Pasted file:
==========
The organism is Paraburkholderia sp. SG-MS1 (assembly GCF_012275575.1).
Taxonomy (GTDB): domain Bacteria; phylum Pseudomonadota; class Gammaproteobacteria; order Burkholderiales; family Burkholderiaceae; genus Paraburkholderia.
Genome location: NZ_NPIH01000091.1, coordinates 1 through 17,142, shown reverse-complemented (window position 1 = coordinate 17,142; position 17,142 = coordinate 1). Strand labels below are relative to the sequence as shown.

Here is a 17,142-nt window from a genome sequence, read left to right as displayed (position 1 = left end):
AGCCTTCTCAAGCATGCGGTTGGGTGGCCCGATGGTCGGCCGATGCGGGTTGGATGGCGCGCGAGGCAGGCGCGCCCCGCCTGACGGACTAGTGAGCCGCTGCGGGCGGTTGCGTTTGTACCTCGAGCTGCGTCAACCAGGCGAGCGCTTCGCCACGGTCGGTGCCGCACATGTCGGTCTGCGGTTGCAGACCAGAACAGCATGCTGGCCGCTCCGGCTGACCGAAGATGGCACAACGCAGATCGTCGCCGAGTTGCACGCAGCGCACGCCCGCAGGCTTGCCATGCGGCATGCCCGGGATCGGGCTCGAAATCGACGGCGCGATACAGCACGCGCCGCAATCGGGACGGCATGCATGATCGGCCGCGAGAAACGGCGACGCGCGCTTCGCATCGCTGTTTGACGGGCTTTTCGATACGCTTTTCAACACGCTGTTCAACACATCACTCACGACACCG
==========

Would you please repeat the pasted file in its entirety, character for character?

The organism is Paraburkholderia sp. SG-MS1 (assembly GCF_012275575.1).
Taxonomy (GTDB): domain Bacteria; phylum Pseudomonadota; class Gammaproteobacteria; order Burkholderiales; family Burkholderiaceae; genus Paraburkholderia.
Genome location: NZ_NPIH01000091.1, coordinates 1 through 17,142, shown reverse-complemented (window position 1 = coordinate 17,142; position 17,142 = coordinate 1). Strand labels below are relative to the sequence as shown.

Here is a 17,142-nt window from a genome sequence, read left to right as displayed (position 1 = left end):
AGCCTTCTCAAGCATGCGGTTGGGTGGCCCGATGGTCGGCCGATGCGGGTTGGATGGCGCGCGAGGCAGGCGCGCCCCGCCTGACGGACTAGTGAGCCGCTGCGGGCGGTTGCGTTTGTACCTCGAGCTGCGTCAACCAGGCGAGCGCTTCGCCACGGTCGGTGCCGCACATGTCGGTCTGCGGTTGCAGACCAGAACAGCATGCTGGCCGCTCCGGCTGACCGAAGATGGCACAACGCAGATCGTCGCCGAGTTGCACGCAGCGCACGCCCGCAGGCTTGCCATGCGGCATGCCCGGGATCGGGCTCGAAATCGACGGCGCGATACAGCACGCGCCGCAATCGGGACGGCATGCATGATCGGCCGCGAGAAACGGCGACGCGCGCTTCGCATCGCTGTTTGACGGGCTTTTCGATACGCTTTTCAACACGCTGTTCAACACATCACTCACGACACCG